In this paper, English and German are compared historically along with other Indo-European languages (henceforth IE languages), focusing on their alignment changes. English and German are often compared, e.g. Hawkins (1986), but alignment is surprisingly not mentioned. This absence is perhaps because all of the modern IE languages have one type of alignment. However, historical comparison reveals that earlier IE languages had a different type, and the change from an earlier type to the modern one helps us to explain the current grammatical structure in English and German.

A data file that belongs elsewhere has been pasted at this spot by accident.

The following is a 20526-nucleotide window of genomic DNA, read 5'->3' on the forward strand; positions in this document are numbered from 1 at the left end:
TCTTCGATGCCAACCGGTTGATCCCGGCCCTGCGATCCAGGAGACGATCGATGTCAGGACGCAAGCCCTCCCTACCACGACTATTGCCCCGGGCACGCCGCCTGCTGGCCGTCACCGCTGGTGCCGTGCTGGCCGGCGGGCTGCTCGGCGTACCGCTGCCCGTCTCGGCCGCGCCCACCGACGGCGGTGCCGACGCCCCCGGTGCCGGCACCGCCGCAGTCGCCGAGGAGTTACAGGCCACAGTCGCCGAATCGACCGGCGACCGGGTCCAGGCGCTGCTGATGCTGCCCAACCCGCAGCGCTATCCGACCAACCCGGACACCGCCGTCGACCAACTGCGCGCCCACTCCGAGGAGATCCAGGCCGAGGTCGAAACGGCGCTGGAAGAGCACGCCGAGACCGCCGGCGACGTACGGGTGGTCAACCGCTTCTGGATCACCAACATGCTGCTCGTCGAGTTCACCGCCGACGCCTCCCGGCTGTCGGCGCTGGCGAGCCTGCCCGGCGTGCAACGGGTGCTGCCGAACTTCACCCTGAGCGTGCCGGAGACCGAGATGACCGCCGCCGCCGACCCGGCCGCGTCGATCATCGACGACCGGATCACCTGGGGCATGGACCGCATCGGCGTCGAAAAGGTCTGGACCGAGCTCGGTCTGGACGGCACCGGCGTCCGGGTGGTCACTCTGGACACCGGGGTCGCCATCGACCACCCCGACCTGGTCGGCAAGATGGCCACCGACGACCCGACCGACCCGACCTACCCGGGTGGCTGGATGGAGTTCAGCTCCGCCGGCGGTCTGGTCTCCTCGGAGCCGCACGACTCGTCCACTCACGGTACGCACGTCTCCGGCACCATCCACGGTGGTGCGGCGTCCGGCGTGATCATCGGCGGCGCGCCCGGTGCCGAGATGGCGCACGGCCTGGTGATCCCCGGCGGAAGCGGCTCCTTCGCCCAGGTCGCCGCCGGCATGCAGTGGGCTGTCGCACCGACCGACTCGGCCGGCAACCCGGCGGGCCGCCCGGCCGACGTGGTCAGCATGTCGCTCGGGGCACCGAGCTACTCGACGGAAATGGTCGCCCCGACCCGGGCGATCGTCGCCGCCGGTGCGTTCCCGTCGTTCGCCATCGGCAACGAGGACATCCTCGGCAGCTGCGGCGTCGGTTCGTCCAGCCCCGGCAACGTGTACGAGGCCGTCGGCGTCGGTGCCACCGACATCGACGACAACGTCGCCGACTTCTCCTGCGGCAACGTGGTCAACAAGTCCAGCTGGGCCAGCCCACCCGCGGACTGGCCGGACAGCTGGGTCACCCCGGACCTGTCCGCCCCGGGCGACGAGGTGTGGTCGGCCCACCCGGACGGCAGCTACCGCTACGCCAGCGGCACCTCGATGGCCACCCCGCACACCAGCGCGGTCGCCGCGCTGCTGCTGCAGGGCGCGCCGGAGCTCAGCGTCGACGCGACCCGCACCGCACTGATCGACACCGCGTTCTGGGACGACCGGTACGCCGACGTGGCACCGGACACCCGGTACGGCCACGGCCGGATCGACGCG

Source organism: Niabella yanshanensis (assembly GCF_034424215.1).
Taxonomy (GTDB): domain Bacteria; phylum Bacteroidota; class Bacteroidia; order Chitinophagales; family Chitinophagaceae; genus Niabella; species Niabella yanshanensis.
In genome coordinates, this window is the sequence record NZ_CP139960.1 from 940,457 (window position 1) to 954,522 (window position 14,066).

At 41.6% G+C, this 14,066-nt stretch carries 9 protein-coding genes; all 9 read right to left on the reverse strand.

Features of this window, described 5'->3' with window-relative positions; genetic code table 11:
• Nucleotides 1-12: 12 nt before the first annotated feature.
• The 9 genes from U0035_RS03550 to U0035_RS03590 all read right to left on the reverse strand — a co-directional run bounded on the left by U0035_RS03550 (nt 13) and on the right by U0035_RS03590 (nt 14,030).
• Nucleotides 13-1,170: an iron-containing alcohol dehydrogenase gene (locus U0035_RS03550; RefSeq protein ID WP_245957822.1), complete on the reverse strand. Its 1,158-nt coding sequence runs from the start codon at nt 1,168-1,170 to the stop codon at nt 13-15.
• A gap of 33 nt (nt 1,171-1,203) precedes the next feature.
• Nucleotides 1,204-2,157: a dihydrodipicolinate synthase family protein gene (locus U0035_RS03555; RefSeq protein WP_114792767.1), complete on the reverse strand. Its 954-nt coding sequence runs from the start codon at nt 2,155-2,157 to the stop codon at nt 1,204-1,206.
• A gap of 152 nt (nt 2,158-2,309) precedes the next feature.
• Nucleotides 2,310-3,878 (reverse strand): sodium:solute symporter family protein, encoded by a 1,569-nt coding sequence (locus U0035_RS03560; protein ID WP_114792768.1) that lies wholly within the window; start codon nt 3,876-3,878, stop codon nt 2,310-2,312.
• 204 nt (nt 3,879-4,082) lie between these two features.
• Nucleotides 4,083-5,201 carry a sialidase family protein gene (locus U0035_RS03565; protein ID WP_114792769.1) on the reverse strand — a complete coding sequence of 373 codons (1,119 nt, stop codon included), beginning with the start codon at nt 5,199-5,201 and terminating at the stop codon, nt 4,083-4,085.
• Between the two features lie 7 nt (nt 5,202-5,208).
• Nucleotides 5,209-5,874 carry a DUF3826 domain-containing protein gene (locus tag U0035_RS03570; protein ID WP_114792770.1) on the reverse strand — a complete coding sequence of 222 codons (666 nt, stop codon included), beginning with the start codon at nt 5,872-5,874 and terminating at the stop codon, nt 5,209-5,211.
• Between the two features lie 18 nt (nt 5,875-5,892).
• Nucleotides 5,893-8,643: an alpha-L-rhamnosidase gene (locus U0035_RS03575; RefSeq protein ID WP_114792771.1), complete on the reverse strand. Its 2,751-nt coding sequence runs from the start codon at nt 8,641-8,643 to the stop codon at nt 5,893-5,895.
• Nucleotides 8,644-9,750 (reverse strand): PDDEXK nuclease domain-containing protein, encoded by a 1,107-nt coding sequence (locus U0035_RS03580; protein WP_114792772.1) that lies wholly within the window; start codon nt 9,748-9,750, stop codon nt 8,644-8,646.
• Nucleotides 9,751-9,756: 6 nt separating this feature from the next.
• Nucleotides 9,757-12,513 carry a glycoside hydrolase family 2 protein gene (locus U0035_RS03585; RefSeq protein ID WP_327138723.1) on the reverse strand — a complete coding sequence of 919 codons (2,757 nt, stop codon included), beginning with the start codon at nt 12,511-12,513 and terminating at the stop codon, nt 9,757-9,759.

This paper begins with a description of different alignment types which consequently raises various issues concerning variations of transitivity. Various differences in these types are described in detail. Then, the transitivity is compared in English and German. Once this comparison is explained historically, differences between these two languages appear clearly. This paper, based on comparative analysis, also mentions possible developmental paths for the future changes, especially in German.
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